The 33-year-old said "no one speaks for me, or for my father"
Yulia Skripal has turned down an offer of help from the Russian embassy in London and told her outspoken cousin not to contact her.
In her first statement since being discharged from hospital following a nerve agent attack in Salisbury, issued by London's Metropolitan Police on her behalf, the 33-year-old said she did "not wish to avail" herself to the services of the embassy - and warned that nobody speaks for her or her father Sergei other than themselves.
She thanked her cousin Viktoria Skripal "for her concern", but asked her not to try to visit or contact her after a series of media interviews in which she speculated over the nature of the attack and her relatives' recovery.
Ms Skripal has again thanked staff at Salisbury District Hospital for their "obvious clinical expertise" and "kindness", adding that she has missed the doctors and nurses who looked after her.
She continued: "I have left my father in their care, and he is still seriously ill. I too am still suffering with the effects of the nerve agent used against us.
"I find myself in a totally different life than the ordinary one I left just over a month ago, and I am seeking to come to terms with my prospects, whilst also recovering from this attack on me.
"I have specially trained officers available to me, who are helping to take care of me and to explain the investigative processes that are being undertaken."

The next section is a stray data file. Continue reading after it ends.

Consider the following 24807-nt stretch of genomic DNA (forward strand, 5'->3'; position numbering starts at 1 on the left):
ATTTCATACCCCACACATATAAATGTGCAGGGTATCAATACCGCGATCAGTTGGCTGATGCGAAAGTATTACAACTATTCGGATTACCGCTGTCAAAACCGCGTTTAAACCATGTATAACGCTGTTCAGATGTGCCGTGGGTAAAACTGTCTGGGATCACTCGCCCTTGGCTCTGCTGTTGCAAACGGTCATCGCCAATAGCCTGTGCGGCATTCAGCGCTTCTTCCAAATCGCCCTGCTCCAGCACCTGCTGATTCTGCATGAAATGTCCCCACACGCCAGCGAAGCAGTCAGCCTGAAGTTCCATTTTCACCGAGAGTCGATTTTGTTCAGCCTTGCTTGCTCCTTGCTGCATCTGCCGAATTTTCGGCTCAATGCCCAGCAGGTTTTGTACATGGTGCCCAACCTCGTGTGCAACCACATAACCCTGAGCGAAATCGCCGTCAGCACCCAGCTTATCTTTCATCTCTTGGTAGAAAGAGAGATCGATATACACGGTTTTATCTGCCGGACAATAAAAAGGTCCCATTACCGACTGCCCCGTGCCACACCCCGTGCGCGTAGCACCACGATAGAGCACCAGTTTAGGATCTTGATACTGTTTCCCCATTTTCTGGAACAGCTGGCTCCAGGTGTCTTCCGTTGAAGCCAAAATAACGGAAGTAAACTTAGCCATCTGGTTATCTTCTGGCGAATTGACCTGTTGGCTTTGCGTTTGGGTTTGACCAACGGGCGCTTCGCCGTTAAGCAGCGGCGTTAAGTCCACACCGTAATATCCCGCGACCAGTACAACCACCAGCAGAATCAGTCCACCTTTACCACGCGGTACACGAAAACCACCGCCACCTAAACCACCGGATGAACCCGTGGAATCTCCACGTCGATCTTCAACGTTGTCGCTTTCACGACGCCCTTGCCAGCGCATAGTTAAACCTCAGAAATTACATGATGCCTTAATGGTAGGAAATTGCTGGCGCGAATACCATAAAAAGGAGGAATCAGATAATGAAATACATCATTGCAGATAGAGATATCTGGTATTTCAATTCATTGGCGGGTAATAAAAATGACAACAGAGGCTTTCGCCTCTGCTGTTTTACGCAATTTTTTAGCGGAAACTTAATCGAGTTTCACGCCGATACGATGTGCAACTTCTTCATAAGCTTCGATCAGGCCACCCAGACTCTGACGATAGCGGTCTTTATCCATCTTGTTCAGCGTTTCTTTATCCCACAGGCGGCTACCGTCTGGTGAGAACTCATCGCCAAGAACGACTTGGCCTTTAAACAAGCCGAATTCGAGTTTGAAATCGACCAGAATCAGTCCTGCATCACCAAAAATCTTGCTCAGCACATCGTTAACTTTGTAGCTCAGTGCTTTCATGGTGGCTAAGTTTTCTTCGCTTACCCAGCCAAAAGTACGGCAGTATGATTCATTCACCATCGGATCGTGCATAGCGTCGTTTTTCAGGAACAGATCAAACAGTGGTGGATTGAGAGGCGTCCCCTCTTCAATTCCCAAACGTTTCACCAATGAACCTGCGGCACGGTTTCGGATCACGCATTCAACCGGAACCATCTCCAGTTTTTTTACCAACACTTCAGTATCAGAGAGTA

The statement released on Wednesday evening was the first time Ms Skripal had commented on the welfare of her 66-year-old father, a former Russian double agent.
She said that while her own recovery was going well, she was still trying to "come to terms with my current situation".
It has now been more than five weeks since she and her father were found slumped on a bench on March 4th after they were poisoned, prompting international condemnation of Russia for its alleged involvement.
Ms Skripal, who was taken to a secure location after leaving hospital, said she hoped to one day be strong enough to give a full media interview on the incident.
But she added: "Until that time, I want to stress that no one speaks for me, or for my father, but ourselves. I thank my cousin Viktoria for her concern for us, but ask that she does not visit me or try to contact me for the time being.
"Her opinions and assertions are not mine and they are not my father's.
"For the moment I do not wish to speak to the press or the media, and ask for their understanding and patience whilst I try to come to terms with my current situation."
Regarding the offer from the Russian embassy, which has previously said it had not been granted consular access to Ms Skripal, she said: "At the moment I do not wish to avail myself of their services, but, if I change my mind I know how to contact them."
Her statement comes a day before the chemical weapons watchdog plans to publish its report into the attack.
The Organisation for the Prohibition of Chemical Weapons (OPCW) has been investigating since last month, having rejected a request from Moscow for it to be involved.
Russia has maintained its stance on the case and disputes the British explanation that the Skripals were poisoned by novichok.
Its embassy had also accused Britain of moving Ms Skripal from hospital against her will.